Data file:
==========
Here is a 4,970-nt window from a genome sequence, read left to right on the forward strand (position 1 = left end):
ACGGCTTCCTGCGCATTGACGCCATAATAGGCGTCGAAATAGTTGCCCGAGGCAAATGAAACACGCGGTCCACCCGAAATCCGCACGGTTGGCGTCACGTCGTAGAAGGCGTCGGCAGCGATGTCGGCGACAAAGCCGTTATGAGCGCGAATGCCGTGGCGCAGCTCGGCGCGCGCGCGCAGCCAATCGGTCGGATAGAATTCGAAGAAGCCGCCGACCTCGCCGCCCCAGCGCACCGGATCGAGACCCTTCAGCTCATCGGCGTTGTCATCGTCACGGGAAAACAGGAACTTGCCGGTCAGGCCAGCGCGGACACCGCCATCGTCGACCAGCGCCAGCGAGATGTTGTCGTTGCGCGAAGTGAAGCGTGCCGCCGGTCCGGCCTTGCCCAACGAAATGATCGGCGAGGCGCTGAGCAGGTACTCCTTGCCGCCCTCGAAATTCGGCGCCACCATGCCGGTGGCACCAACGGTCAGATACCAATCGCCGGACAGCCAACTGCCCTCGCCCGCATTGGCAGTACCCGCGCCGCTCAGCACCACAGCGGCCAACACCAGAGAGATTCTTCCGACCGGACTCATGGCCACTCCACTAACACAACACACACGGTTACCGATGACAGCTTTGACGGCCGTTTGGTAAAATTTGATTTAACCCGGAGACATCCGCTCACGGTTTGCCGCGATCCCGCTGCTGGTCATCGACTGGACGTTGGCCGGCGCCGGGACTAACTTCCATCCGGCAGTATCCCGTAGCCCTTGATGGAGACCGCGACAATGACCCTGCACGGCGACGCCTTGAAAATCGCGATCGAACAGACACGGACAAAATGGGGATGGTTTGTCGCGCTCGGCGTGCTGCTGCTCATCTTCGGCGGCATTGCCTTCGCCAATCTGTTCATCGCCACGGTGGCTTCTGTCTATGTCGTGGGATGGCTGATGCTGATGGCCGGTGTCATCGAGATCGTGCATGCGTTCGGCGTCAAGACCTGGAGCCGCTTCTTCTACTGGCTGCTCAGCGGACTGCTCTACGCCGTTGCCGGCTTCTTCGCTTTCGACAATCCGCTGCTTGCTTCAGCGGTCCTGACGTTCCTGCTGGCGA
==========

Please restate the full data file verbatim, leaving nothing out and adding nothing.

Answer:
Here is a 4,970-nt window from a genome sequence, read left to right on the forward strand (position 1 = left end):
ACGGCTTCCTGCGCATTGACGCCATAATAGGCGTCGAAATAGTTGCCCGAGGCAAATGAAACACGCGGTCCACCCGAAATCCGCACGGTTGGCGTCACGTCGTAGAAGGCGTCGGCAGCGATGTCGGCGACAAAGCCGTTATGAGCGCGAATGCCGTGGCGCAGCTCGGCGCGCGCGCGCAGCCAATCGGTCGGATAGAATTCGAAGAAGCCGCCGACCTCGCCGCCCCAGCGCACCGGATCGAGACCCTTCAGCTCATCGGCGTTGTCATCGTCACGGGAAAACAGGAACTTGCCGGTCAGGCCAGCGCGGACACCGCCATCGTCGACCAGCGCCAGCGAGATGTTGTCGTTGCGCGAAGTGAAGCGTGCCGCCGGTCCGGCCTTGCCCAACGAAATGATCGGCGAGGCGCTGAGCAGGTACTCCTTGCCGCCCTCGAAATTCGGCGCCACCATGCCGGTGGCACCAACGGTCAGATACCAATCGCCGGACAGCCAACTGCCCTCGCCCGCATTGGCAGTACCCGCGCCGCTCAGCACCACAGCGGCCAACACCAGAGAGATTCTTCCGACCGGACTCATGGCCACTCCACTAACACAACACACACGGTTACCGATGACAGCTTTGACGGCCGTTTGGTAAAATTTGATTTAACCCGGAGACATCCGCTCACGGTTTGCCGCGATCCCGCTGCTGGTCATCGACTGGACGTTGGCCGGCGCCGGGACTAACTTCCATCCGGCAGTATCCCGTAGCCCTTGATGGAGACCGCGACAATGACCCTGCACGGCGACGCCTTGAAAATCGCGATCGAACAGACACGGACAAAATGGGGATGGTTTGTCGCGCTCGGCGTGCTGCTGCTCATCTTCGGCGGCATTGCCTTCGCCAATCTGTTCATCGCCACGGTGGCTTCTGTCTATGTCGTGGGATGGCTGATGCTGATGGCCGGTGTCATCGAGATCGTGCATGCGTTCGGCGTCAAGACCTGGAGCCGCTTCTTCTACTGGCTGCTCAGCGGACTGCTCTACGCCGTTGCCGGCTTCTTCGCTTTCGACAATCCGCTGCTTGCTTCAGCGGTCCTGACGTTCCTGCTGGCGA